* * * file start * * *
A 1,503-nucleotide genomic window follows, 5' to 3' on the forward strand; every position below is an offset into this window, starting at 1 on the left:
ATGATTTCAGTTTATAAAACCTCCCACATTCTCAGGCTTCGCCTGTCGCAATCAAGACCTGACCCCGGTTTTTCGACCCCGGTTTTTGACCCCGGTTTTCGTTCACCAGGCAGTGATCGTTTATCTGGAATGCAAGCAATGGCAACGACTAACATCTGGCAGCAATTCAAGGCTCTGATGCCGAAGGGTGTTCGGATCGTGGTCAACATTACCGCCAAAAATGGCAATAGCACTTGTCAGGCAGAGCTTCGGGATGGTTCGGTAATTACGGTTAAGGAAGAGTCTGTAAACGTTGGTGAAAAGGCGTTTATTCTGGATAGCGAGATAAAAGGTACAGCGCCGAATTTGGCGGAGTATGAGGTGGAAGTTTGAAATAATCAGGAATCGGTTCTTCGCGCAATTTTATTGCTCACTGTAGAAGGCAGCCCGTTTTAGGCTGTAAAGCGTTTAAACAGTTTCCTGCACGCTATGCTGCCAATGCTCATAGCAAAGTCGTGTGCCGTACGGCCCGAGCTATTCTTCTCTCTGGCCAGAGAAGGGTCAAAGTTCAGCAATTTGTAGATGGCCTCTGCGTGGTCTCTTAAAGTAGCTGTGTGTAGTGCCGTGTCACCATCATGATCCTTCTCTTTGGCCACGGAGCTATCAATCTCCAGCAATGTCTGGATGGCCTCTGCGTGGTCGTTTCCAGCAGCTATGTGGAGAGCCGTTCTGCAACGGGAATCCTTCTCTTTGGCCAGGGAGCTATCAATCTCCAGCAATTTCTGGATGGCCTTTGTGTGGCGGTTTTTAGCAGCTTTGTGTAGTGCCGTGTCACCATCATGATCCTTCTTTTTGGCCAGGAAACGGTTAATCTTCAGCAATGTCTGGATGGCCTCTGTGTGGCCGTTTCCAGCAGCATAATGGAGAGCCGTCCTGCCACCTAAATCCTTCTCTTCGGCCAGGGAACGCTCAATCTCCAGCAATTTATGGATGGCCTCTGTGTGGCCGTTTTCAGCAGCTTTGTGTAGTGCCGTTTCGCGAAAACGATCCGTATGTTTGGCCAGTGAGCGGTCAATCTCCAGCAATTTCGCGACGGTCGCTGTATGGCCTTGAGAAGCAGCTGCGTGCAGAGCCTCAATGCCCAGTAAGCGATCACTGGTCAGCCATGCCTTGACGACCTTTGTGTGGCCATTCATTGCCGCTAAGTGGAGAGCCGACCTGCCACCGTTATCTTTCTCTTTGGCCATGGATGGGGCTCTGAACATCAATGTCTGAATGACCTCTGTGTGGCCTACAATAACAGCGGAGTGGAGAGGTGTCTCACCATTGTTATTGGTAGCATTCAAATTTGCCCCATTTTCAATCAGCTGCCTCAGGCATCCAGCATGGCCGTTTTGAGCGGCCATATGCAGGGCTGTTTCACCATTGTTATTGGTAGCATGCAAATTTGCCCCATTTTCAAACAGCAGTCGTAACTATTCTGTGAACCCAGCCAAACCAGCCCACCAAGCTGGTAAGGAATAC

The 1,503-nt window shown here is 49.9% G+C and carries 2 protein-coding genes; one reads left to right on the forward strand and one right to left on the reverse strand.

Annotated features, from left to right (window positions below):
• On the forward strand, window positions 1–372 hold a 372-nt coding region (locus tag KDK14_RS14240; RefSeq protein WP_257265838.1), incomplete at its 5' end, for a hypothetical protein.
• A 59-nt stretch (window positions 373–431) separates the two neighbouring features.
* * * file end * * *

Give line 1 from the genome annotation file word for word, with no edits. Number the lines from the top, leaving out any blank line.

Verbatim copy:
A 1,503-nucleotide genomic window follows, 5' to 3' on the forward strand; every position below is an offset into this window, starting at 1 on the left: